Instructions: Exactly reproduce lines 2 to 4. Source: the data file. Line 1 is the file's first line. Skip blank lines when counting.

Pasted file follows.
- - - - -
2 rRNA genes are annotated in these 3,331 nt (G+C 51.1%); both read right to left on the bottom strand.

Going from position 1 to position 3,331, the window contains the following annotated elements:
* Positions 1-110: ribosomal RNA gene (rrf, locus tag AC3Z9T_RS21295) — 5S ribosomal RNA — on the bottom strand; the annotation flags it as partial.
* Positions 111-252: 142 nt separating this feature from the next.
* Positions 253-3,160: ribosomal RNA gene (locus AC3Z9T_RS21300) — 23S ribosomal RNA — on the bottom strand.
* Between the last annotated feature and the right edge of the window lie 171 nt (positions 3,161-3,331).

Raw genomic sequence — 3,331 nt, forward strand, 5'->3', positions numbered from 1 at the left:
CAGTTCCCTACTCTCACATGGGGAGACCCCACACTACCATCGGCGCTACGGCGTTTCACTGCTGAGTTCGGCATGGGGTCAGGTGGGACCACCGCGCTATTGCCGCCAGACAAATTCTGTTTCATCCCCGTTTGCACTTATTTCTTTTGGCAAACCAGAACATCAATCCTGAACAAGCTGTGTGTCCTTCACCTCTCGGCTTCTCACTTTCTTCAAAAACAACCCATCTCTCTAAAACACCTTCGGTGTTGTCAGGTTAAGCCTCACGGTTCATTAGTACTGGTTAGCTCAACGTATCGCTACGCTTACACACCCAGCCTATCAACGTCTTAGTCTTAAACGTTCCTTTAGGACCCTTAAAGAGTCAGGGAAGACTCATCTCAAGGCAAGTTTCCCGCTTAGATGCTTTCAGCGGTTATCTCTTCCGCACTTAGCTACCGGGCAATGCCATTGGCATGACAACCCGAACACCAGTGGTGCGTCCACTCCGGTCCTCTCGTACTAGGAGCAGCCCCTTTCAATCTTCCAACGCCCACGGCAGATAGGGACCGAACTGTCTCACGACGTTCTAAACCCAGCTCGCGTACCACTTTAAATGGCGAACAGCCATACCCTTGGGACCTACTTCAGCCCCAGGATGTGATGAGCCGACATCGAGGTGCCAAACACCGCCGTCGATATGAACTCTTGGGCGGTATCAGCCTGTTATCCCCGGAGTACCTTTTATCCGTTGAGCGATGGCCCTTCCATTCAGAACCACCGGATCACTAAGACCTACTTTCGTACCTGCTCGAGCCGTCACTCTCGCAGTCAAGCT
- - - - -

Going from position 1 to position 3,331, the window contains the following annotated elements:
* Positions 1-110: ribosomal RNA gene (rrf, locus tag AC3Z9T_RS21295) — 5S ribosomal RNA — on the bottom strand; the annotation flags it as partial.
* Positions 111-252: 142 nt separating this feature from the next.